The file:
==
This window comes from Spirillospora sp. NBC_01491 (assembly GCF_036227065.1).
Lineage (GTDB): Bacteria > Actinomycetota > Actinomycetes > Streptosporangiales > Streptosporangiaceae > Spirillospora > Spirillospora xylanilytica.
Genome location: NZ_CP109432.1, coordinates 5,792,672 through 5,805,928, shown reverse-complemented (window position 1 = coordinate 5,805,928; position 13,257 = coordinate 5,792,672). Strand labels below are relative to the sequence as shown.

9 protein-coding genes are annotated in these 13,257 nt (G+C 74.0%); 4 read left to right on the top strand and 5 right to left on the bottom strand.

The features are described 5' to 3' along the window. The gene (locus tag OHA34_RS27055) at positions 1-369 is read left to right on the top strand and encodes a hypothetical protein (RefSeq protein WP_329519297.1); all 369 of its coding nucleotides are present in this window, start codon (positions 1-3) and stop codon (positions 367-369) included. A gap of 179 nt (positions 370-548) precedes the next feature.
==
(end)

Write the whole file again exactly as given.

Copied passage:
This window comes from Spirillospora sp. NBC_01491 (assembly GCF_036227065.1).
Lineage (GTDB): Bacteria > Actinomycetota > Actinomycetes > Streptosporangiales > Streptosporangiaceae > Spirillospora > Spirillospora xylanilytica.
Genome location: NZ_CP109432.1, coordinates 5,792,672 through 5,805,928, shown reverse-complemented (window position 1 = coordinate 5,805,928; position 13,257 = coordinate 5,792,672). Strand labels below are relative to the sequence as shown.

9 protein-coding genes are annotated in these 13,257 nt (G+C 74.0%); 4 read left to right on the top strand and 5 right to left on the bottom strand.

The features are described 5' to 3' along the window. The gene (locus tag OHA34_RS27055) at positions 1-369 is read left to right on the top strand and encodes a hypothetical protein (RefSeq protein WP_329519297.1); all 369 of its coding nucleotides are present in this window, start codon (positions 1-3) and stop codon (positions 367-369) included. A gap of 179 nt (positions 370-548) precedes the next feature.